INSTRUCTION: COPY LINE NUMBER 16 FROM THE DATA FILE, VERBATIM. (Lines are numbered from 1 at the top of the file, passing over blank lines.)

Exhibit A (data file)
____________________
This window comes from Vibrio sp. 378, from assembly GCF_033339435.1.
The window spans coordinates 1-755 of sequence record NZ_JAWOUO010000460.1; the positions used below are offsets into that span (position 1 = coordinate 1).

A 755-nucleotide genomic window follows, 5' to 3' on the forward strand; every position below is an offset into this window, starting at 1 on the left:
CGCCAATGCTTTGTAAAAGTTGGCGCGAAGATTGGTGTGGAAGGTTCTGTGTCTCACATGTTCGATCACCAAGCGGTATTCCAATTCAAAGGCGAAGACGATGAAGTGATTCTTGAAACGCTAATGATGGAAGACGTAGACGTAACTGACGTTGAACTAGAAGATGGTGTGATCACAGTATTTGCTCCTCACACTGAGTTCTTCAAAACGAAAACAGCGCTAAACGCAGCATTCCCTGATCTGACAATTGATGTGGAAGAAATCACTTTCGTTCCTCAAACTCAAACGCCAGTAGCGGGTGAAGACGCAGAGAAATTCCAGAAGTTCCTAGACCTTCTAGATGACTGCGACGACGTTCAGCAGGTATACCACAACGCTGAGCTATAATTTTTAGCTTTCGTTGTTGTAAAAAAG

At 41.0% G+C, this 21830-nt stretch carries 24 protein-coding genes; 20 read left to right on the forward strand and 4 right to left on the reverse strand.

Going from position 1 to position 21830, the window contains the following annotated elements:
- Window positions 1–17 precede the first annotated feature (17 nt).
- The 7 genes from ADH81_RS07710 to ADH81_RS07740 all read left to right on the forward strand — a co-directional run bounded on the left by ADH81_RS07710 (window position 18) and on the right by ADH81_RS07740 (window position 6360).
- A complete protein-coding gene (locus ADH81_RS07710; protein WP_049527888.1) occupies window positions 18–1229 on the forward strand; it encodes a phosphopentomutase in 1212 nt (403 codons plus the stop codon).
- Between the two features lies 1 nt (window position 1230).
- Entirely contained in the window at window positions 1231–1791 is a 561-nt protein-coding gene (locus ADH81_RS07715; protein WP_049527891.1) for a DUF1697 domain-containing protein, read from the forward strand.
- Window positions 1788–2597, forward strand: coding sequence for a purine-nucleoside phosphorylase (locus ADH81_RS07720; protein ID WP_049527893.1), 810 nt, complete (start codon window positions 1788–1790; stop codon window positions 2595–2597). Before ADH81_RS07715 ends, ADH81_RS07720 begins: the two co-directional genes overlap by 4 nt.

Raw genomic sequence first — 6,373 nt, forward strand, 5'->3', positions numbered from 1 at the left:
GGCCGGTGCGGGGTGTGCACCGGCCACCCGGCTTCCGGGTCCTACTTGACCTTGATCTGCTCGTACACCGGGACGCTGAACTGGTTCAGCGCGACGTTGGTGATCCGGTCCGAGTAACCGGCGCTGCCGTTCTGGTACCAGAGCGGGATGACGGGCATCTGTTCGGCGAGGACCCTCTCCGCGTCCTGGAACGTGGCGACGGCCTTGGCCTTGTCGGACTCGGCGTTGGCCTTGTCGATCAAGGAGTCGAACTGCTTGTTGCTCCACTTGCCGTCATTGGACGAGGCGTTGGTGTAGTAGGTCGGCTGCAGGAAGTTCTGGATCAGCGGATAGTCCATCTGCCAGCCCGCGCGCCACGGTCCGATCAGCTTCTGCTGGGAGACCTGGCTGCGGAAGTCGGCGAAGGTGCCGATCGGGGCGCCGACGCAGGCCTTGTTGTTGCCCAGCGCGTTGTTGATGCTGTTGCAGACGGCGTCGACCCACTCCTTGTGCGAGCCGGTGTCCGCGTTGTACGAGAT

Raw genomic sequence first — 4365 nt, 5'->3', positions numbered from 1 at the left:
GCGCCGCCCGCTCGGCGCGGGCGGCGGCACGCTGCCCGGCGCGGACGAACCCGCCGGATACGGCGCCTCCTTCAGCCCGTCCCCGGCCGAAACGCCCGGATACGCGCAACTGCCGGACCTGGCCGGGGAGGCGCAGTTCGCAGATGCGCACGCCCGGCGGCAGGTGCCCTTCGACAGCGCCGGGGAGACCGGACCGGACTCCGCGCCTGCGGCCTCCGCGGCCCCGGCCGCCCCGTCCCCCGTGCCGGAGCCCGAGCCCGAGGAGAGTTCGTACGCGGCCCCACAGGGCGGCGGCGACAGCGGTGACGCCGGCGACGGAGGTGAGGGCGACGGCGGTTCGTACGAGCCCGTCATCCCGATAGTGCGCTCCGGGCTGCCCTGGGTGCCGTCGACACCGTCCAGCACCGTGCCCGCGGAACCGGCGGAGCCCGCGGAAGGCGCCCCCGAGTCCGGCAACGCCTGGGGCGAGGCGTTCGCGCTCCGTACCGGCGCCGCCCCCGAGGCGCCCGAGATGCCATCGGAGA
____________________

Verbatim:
GCGCCGCCCGCTCGGCGCGGGCGGCGGCACGCTGCCCGGCGCGGACGAACCCGCCGGATACGGCGCCTCCTTCAGCCCGTCCCCGGCCGAAACGCCCGGATACGCGCAACTGCCGGACCTGGCCGGGGAGGCGCAGTTCGCAGATGCGCACGCCCGGCGGCAGGTGCCCTTCGACAGCGCCGGGGAGACCGGACCGGACTCCGCGCCTGCGGCCTCCGCGGCCCCGGCCGCCCCGTCCCCCGTGCCGGAGCCCGAGCCCGAGGAGAGTTCGTACGCGGCCCCACAGGGCGGCGGCGACAGCGGTGACGCCGGCGACGGAGGTGAGGGCGACGGCGGTTCGTACGAGCCCGTCATCCCGATAGTGCGCTCCGGGCTGCCCTGGGTGCCGTCGACACCGTCCAGCACCGTGCCCGCGGAACCGGCGGAGCCCGCGGAAGGCGCCCCCGAGTCCGGCAACGCCTGGGGCGAGGCGTTCGCGCTCCGTACCGGCGCCGCCCCCGAGGCGCCCGAGATGCCATCGGAGA